Associated Press

NASHVILLE, Tenn. (AP) — Nashville police say new video has caused them to revise their account of a traffic stop that ended with a white officer fatally shooting an armed African-American man.

Police say video obtained Tuesday shows there wasn't an initial physical confrontation between 31-year-old Jocques Scott Clemmons and Officer Josh Lippert after Clemmons ran a stop sign and both exited their cars.

Footage shows Clemmons ran toward Lippert to get around him. Police say previous footage "created the impression" of physical contact.

Doggart campaign



CHATTANOOGA, Tenn. (AP) — Jurors have not yet decided whether to convict a man accused of planning to attack a mosque in upstate New York.

The Chattanooga Times Free Press ( ) reports that the jury deliberated for seven hours Tuesday in the case of Robert Doggart. Deliberations are set to resume Wednesday morning.

Doggart has pleaded not guilty to accusations that he planned to attack a Muslim community called Islamberg.

NASHVILLE, Tenn. (AP) — The House and Senate have approved Gov. Bill Haslam's nominations for new boards for six public universities.

The new boards are part of the Republican governor's initiative to spin six four-year public universities out of the Tennessee Board of Regents system. Each board will control budgets, tuition and the selection of university presidents.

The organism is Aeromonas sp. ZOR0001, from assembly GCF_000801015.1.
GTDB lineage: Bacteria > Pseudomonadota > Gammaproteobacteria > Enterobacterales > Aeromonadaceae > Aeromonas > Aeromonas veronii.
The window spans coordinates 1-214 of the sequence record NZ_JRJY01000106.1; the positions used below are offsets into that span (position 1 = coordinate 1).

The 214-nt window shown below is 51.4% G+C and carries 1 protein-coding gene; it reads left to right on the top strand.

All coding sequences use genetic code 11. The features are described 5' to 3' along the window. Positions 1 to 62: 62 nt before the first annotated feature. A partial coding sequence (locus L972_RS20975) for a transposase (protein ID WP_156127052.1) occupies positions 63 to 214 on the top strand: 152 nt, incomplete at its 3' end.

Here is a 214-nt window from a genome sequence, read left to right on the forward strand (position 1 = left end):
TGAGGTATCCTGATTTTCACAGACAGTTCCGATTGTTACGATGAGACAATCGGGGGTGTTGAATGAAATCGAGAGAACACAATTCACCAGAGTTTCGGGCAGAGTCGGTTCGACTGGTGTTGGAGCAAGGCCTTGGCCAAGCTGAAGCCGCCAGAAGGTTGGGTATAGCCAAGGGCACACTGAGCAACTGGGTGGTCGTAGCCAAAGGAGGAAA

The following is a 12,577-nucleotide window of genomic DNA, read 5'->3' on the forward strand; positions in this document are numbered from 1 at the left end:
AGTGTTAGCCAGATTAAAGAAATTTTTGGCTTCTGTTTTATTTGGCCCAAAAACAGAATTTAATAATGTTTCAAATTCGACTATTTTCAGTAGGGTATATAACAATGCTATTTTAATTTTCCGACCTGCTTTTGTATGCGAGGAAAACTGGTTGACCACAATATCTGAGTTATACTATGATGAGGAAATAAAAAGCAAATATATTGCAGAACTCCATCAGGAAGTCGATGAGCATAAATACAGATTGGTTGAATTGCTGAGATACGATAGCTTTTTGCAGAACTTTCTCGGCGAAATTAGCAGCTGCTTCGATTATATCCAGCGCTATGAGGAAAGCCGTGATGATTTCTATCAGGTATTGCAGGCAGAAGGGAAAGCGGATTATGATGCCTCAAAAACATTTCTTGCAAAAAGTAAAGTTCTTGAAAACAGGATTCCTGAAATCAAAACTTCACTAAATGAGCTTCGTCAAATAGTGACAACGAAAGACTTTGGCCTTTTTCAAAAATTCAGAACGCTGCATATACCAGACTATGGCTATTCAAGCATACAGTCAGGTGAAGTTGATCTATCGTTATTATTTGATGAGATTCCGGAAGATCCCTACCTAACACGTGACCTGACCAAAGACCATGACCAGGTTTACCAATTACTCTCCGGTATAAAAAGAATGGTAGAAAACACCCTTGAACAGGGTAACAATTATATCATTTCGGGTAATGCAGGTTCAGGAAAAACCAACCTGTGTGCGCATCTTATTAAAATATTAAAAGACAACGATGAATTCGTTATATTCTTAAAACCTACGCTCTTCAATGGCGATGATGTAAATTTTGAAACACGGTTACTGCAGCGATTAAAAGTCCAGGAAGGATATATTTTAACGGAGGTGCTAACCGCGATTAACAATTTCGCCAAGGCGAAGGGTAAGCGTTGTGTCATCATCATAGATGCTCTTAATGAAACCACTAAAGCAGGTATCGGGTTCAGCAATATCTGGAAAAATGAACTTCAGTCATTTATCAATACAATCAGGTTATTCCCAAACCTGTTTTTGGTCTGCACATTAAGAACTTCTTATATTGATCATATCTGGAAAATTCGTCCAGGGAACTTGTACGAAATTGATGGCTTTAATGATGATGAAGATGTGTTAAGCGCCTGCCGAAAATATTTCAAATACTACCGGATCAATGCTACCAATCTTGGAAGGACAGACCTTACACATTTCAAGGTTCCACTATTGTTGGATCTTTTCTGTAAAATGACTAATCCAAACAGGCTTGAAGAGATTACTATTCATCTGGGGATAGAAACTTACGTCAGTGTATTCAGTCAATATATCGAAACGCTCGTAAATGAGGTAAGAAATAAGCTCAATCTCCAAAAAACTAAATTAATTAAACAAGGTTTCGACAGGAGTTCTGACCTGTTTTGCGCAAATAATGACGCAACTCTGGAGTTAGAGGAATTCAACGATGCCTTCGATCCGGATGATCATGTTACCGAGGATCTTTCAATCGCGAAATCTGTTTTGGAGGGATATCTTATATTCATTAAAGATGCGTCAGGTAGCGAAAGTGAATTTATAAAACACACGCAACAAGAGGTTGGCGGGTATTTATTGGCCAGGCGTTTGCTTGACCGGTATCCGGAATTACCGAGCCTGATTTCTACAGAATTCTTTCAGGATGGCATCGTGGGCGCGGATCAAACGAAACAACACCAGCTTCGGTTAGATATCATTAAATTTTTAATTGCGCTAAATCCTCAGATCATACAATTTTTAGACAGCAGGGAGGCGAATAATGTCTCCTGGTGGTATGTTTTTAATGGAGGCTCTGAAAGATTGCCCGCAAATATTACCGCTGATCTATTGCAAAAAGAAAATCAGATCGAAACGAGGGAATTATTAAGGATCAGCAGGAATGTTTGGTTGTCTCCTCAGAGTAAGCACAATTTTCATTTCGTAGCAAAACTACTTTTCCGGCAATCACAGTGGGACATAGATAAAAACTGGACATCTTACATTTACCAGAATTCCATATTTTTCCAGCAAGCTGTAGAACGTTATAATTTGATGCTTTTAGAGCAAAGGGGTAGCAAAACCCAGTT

LOS ANGELES (AP) — Minute by minute coverage of Sunday night's 59th annual Grammy Awards at the Staples Center in Los Angeles (all times local):

MEMPHIS, Tenn. (AP) — Memphis Mayor Jim Strickland says the city's police union is conducting a "harmful" billboard campaign by touting the city's record-high homicide total last year and police officer shortage.

The Commercial Appeal reports ( ) that the Memphis Police Association has rented more than 10 billboards saying, "Welcome to Memphis: 228 homicides in 2016, down over 500 police officers." The union plans to run similar TV ads.